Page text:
The Double Helix Theory of the Magnetic Field

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Scientific Paper
Title The Double Helix Theory of the Magnetic Field
Author(s) David Tombe
Keywords aether, Coriolis, electron-positron, double helix
Published 2006
Journal General Science Journal
No. of pages 17

Abstract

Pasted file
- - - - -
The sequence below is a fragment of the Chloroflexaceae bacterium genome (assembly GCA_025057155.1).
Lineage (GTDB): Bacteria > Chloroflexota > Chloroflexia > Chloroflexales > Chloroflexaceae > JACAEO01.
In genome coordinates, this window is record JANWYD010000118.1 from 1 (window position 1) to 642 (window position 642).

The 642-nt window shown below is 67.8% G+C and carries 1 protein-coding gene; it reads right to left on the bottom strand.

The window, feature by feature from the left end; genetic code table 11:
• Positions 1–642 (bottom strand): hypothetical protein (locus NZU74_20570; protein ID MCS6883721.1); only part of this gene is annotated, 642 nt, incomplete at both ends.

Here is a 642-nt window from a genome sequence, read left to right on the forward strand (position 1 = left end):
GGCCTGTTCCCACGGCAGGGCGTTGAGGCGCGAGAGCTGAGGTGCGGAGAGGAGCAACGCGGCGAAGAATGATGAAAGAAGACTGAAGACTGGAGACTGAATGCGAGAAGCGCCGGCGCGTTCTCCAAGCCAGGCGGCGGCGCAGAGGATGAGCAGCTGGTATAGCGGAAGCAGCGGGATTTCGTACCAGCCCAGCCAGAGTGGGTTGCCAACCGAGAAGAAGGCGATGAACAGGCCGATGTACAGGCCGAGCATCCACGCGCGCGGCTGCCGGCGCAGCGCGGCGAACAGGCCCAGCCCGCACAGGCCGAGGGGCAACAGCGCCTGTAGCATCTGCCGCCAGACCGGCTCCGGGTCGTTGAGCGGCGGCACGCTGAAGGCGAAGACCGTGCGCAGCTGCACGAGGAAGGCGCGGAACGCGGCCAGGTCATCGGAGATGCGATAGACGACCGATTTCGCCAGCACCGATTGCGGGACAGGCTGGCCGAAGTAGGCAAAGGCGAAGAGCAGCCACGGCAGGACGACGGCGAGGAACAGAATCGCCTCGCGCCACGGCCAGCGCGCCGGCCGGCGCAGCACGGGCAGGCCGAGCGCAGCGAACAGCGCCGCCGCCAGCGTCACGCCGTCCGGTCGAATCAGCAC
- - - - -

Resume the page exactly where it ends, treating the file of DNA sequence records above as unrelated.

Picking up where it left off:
<meta content="text/html; charset=utf-8"></meta><meta name="ProgId" content="Word.Document"></meta><meta name="Generator" content="Microsoft Word 12"></meta><meta name="Originator" content="Microsoft Word 12"></meta><link rel="File-List" href="file:///C:/DOCUME~1/CORE2~1/LOCALS~1/Temp/msohtmlclip1/01/clip_filelist.xml"></link><link rel="Edit-Time-Data" href="file:///C:/DOCUME~1/CORE2~1/LOCALS~1/Temp/msohtmlclip1/01/clip_editdata.mso"></link>In 1856, Wilhelm Eduard Weber and Rudolf Kohlrausch performed an experiment with a Leyden jar which showed that the ratio of the quantity of electricity when measured statically, to the same quantity of electricity when measured electrodynamically, is numerically equal to the directly measured speed of light. In 1861, in his paper entitled "On Physical Lines of Force", James Clerk-Maxwell equated the above ratio with the ratio of the dielectric constant to the magnetic permeability. In the same paper, Maxwell modeled Faraday's magnetic lines of force using a sea of molecular vortices that were composed partly of aether and partly of ordinary matter. He linked the dielectric constant to the transverse elasticity of this vortex sea, and he linked the magnetic permeability to the density. Since Newton's equation for the speed of sound involves the ratio of the transverse elasticity to the density, Maxwell was able to use the 1856 Weber/Kohlrausch ratio to show that light is a wave in the same medium that is the cause of electric and magnetic phenomena. It will now be suggested that Maxwell's molecular vortices are more accurately represented with rotating electron-positron dipoles that are aligned in a double helix fashion with their mutual rotation axes tracing out the magnetic lines of force.